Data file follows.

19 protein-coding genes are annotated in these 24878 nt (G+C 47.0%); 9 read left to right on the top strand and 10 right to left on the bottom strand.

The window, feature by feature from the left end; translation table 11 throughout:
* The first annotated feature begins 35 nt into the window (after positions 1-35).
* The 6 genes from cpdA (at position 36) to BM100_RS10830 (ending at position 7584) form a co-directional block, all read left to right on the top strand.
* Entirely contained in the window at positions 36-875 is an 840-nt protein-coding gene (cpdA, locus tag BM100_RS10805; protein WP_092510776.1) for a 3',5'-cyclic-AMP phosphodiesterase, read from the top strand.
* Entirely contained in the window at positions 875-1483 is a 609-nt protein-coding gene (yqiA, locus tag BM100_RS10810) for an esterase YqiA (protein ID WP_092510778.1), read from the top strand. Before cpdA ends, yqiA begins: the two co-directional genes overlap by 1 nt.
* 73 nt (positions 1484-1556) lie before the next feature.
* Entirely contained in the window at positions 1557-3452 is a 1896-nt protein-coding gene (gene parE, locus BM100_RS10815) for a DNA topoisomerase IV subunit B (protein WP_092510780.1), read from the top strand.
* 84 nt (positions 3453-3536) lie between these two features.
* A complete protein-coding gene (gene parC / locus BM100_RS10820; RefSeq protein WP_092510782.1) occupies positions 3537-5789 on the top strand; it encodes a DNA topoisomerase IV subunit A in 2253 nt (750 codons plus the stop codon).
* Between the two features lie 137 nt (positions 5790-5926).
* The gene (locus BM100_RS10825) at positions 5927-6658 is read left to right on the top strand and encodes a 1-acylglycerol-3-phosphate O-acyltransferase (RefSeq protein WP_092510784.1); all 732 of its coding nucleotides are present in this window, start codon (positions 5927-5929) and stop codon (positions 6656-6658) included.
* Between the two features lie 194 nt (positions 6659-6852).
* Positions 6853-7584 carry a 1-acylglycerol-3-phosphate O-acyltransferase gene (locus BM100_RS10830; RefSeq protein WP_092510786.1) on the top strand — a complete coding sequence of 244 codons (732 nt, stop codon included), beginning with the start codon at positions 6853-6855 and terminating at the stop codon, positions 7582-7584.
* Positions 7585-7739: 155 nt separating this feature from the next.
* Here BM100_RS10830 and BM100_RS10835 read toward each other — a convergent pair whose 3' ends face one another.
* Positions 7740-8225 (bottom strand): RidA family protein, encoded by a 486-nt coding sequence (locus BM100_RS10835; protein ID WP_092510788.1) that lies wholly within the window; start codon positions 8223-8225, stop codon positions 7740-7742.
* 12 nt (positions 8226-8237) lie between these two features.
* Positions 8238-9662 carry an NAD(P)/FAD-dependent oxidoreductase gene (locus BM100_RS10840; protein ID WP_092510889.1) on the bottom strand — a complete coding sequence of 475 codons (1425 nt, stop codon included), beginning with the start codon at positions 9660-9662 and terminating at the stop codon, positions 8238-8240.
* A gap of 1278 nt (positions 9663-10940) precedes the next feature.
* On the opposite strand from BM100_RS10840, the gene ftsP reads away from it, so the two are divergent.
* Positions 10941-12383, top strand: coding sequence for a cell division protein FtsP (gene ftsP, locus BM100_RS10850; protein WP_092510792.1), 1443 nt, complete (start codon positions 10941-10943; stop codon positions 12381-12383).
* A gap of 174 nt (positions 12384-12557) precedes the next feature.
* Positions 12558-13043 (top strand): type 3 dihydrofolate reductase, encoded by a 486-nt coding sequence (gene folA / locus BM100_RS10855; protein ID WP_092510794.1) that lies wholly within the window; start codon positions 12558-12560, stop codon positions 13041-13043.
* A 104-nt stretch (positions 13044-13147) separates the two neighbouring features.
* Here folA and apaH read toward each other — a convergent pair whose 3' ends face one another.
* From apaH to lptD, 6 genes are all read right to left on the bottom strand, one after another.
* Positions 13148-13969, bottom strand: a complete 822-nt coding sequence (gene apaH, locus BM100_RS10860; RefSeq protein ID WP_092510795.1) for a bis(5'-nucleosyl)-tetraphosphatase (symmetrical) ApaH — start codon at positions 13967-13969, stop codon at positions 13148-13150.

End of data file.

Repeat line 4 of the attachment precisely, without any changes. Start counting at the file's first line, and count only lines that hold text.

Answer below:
* The 6 genes from cpdA (at position 36) to BM100_RS10830 (ending at position 7584) form a co-directional block, all read left to right on the top strand.